The UK element of the Carbon Price Floor will be capped at £18 per tonne of CO2 until 2019-20 and changes will be made in the Carbon Price Support rates for some fuels used in electricity generation.
Support for Businesses
The annual investment allowance for plant and machinery will be increased from £250,000 to £500,000 with effect from 1 April 2014 and extended for a further year to 31 December 2015.
Following the introduction of the Basic Payment Scheme agricultural subsidy, payments under this scheme will be included in the class of assets eligible for roll-over relief from Capital Gains Tax.
Roll-over relief from Capital Gains Tax will be withdrawn for disposal of tangible assets and reinvestment in intangible fixed assets.
The Seed Enterprise Investment Scheme and the associated relief from Capital Gains Tax, which were introduced in 2012 on a temporary basis, are to be made permanent.
The tax credit payable to small and medium-sized enterprises for losses on research and development activities will be increase from 11% to 14.45% with effect from 1 April 2014.
The annual tax on enveloped dwellings – broadly, residential properties held through foreign companies, currently exceeding £2 million in value – will be extended to properties of value in excess of £500,000 with effect from 1 April 2016, with additional bands of £7,000 per year for properties in value between £1 million and £2 million, and £3,500 per year for properties in value between £500,000 and £1 million, being introduced at the same time.
The 15% rate of Stamp Duty Land Tax currently chargeable on the purchase of residential properties of value exceeding £2 million held through companies, partnerships and collective investment schemes for non-commercial reasons will be extended to properties of value in excess of £500,000 with effect from 20 March 2014, but this will not apply where contracts have been exchanged before that date.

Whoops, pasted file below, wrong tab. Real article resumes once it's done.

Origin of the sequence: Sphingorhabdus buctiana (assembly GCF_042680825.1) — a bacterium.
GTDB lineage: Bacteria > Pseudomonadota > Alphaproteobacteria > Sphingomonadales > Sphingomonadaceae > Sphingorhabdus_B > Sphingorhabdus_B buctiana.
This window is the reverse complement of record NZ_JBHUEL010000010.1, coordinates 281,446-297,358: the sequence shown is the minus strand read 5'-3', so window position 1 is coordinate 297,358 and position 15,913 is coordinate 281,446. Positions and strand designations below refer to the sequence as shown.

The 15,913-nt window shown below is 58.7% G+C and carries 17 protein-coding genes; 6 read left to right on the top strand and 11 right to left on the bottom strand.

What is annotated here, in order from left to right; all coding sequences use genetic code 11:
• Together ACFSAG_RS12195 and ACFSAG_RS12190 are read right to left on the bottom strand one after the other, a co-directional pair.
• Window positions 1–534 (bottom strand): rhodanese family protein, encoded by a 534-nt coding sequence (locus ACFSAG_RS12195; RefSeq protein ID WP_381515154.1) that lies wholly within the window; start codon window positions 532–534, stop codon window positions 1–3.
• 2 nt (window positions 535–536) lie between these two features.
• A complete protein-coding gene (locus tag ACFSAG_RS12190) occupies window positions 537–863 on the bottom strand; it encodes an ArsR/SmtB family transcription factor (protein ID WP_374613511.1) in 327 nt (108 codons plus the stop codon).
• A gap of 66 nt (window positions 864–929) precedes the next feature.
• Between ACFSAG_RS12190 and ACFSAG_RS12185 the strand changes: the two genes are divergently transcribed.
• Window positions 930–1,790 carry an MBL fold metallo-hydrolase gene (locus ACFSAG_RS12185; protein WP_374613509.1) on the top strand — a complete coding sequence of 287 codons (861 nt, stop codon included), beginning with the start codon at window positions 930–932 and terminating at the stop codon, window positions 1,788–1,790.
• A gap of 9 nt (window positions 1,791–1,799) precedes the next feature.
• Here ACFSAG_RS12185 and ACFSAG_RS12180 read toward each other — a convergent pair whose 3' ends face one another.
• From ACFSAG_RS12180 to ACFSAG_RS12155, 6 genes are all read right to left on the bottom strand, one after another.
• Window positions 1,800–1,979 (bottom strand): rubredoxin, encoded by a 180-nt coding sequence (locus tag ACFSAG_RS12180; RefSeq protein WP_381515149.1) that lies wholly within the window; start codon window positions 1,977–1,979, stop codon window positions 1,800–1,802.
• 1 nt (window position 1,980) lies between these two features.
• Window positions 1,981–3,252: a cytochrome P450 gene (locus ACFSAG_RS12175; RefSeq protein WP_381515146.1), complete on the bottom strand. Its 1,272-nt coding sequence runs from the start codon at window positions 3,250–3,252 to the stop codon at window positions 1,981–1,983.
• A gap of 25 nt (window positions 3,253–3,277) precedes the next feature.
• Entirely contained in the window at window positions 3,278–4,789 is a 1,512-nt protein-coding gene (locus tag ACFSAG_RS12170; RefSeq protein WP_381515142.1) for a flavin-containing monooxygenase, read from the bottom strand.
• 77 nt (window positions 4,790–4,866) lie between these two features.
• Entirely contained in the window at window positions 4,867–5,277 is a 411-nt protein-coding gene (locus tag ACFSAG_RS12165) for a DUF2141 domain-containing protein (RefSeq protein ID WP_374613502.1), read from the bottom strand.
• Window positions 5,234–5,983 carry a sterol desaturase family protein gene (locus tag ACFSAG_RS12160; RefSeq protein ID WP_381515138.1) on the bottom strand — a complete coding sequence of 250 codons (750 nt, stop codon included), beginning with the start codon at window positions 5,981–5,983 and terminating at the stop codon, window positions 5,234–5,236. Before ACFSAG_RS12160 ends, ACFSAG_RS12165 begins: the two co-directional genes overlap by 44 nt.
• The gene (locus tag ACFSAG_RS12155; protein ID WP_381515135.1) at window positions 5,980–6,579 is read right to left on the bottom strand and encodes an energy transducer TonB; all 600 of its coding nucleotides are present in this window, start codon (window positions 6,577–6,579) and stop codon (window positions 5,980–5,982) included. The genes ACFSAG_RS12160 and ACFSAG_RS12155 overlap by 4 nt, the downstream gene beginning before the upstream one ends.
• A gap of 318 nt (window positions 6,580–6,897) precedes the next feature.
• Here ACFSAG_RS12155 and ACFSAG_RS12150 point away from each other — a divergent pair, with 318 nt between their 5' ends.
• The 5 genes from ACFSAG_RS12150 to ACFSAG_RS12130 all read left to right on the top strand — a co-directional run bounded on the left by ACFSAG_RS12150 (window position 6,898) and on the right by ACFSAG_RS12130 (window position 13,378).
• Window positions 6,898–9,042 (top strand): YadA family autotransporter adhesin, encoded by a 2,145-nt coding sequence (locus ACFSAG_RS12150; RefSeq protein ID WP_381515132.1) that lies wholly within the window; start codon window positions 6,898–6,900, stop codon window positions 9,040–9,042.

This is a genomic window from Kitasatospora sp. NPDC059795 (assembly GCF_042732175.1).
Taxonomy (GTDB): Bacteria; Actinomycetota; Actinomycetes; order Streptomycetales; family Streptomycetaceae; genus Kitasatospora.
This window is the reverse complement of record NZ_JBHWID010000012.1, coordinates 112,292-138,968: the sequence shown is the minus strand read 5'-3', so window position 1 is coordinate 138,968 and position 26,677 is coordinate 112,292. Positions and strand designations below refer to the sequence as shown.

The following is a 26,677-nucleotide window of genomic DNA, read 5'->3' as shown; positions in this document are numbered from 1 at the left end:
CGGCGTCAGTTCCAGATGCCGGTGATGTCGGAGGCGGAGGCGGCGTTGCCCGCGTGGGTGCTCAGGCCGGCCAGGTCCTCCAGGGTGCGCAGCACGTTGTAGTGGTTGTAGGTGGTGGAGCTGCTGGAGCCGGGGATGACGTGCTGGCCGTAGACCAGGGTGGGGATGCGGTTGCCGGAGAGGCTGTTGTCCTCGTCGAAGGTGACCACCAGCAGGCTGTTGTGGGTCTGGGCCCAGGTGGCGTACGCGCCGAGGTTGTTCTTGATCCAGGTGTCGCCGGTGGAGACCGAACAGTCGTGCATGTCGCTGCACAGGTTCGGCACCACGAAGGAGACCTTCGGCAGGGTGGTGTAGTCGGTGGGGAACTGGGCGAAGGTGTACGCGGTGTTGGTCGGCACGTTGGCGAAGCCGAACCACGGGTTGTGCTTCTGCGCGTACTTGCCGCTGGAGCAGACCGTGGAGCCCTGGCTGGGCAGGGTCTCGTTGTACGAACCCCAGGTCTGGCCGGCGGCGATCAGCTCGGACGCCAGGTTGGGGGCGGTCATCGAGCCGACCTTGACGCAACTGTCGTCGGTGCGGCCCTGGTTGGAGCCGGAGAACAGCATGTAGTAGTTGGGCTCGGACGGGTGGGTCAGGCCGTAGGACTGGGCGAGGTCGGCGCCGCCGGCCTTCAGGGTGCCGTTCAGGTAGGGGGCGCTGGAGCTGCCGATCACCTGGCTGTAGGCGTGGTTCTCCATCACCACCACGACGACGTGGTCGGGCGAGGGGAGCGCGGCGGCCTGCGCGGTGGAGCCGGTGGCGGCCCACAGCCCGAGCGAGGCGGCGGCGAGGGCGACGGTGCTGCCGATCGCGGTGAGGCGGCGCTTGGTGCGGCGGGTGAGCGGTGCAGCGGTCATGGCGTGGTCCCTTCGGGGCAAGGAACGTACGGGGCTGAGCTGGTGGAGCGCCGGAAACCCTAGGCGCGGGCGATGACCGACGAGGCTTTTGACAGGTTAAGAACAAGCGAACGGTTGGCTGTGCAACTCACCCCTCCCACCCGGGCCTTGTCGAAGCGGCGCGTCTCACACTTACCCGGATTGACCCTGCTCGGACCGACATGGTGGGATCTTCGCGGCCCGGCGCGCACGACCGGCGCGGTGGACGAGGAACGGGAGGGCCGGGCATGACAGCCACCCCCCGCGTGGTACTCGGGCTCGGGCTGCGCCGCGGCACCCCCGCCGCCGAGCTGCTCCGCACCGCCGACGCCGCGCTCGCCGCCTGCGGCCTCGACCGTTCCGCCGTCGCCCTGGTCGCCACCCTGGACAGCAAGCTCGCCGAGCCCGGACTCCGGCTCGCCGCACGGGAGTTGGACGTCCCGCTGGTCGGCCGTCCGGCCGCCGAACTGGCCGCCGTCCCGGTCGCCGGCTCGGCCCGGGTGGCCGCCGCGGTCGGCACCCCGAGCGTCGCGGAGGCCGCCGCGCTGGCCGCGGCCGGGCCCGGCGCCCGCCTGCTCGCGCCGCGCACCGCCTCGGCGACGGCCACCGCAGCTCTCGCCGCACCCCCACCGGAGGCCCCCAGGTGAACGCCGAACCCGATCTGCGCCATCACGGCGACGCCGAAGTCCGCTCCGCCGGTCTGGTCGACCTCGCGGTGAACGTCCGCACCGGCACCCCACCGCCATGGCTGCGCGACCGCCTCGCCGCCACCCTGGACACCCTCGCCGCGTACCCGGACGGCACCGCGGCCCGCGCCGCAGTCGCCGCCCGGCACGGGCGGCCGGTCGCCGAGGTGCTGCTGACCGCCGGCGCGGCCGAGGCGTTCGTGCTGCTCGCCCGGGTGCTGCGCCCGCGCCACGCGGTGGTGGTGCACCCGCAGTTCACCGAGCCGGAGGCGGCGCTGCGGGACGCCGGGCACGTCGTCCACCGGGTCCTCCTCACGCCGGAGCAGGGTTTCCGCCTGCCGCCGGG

Taxpayers who have claimed exemptions or reliefs through the use of tax avoidance schemes that fall within the Disclosure of Tax Avoidance Schemes rules or within the ambit of the General Anti-Abuse Rule will now be required to pay the tax in full before, or at the time of, claiming the exemption or relief. If the exemption or relief is subsequently allowed the tax will be repaid with interest at the supplementary rate. Procedures will be introduced to allow appeals against assessments to payment of tax in advance.
Legislation will be introduced to deny relief for venture capital trusts on the early release of capital by the use of buy-back and reinvestment arrangements.
The legislation preventing deduction of certain debts for the purposes of Inheritance Tax will be extended to cover foreign currency accounts in UK banks, which were previously disregarded.
The contents of this bulletin are for information purposes only and have been compiled from Government publications available on conclusion of the Chancellor’s Budget speech. They are not intended to be exhaustive and the Budget proposals are, in most cases, subject to parliamentary scrutiny. if you require further advice on this year’s Budget you should consult your accountant, solicitor, tax adviser or financial adviser.
Although correct at the time of publication, the contents of this newsletter/blog are intended for general information purposes only and shall not be deemed to be, or constitute, legal advice. We cannot accept responsibility for any loss as a result of acts or omissions taken in respect of this article. Please contact us for the latest legal position.